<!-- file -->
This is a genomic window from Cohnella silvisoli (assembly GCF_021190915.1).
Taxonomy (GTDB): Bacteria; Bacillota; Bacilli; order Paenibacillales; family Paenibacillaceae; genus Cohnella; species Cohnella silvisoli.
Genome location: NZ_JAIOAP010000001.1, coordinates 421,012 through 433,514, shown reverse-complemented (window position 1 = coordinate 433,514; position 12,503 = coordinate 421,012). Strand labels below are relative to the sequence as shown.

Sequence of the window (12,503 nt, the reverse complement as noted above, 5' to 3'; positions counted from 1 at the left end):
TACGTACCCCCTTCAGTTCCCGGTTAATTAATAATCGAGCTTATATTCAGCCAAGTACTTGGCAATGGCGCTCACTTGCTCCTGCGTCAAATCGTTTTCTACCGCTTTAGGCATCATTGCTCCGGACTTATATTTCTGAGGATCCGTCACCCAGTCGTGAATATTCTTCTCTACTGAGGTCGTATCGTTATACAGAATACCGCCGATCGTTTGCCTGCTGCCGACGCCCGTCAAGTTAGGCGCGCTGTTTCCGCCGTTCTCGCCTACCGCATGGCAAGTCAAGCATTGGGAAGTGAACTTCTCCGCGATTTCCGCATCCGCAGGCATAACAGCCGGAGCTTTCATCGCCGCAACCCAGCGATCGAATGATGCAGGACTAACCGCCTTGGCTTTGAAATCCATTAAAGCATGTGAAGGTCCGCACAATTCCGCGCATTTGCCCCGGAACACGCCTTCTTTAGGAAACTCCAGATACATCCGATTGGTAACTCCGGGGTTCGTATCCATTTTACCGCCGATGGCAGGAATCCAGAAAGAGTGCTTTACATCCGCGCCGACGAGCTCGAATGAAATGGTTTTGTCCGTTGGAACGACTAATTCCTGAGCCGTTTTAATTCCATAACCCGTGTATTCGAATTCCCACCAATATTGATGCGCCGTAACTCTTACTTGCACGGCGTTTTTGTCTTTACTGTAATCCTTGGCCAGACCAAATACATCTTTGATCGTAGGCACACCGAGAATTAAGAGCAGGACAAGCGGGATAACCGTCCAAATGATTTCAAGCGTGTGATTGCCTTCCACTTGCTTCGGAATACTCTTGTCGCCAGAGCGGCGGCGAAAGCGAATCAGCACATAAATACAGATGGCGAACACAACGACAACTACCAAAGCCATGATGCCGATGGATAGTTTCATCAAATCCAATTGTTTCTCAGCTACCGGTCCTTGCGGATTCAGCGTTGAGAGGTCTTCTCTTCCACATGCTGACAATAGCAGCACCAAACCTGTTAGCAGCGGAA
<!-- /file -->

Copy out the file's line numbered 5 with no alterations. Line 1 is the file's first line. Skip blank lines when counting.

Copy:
TACGTACCCCCTTCAGTTCCCGGTTAATTAATAATCGAGCTTATATTCAGCCAAGTACTTGGCAATGGCGCTCACTTGCTCCTGCGTCAAATCGTTTTCTACCGCTTTAGGCATCATTGCTCCGGACTTATATTTCTGAGGATCCGTCACCCAGTCGTGAATATTCTTCTCTACTGAGGTCGTATCGTTATACAGAATACCGCCGATCGTTTGCCTGCTGCCGACGCCCGTCAAGTTAGGCGCGCTGTTTCCGCCGTTCTCGCCTACCGCATGGCAAGTCAAGCATTGGGAAGTGAACTTCTCCGCGATTTCCGCATCCGCAGGCATAACAGCCGGAGCTTTCATCGCCGCAACCCAGCGATCGAATGATGCAGGACTAACCGCCTTGGCTTTGAAATCCATTAAAGCATGTGAAGGTCCGCACAATTCCGCGCATTTGCCCCGGAACACGCCTTCTTTAGGAAACTCCAGATACATCCGATTGGTAACTCCGGGGTTCGTATCCATTTTACCGCCGATGGCAGGAATCCAGAAAGAGTGCTTTACATCCGCGCCGACGAGCTCGAATGAAATGGTTTTGTCCGTTGGAACGACTAATTCCTGAGCCGTTTTAATTCCATAACCCGTGTATTCGAATTCCCACCAATATTGATGCGCCGTAACTCTTACTTGCACGGCGTTTTTGTCTTTACTGTAATCCTTGGCCAGACCAAATACATCTTTGATCGTAGGCACACCGAGAATTAAGAGCAGGACAAGCGGGATAACCGTCCAAATGATTTCAAGCGTGTGATTGCCTTCCACTTGCTTCGGAATACTCTTGTCGCCAGAGCGGCGGCGAAAGCGAATCAGCACATAAATACAGATGGCGAACACAACGACAACTACCAAAGCCATGATGCCGATGGATAGTTTCATCAAATCCAATTGTTTCTCAGCTACCGGTCCTTGCGGATTCAGCGTTGAGAGGTCTTCTCTTCCACATGCTGACAATAGCAGCACCAAACCTGTTAGCAGCGGAA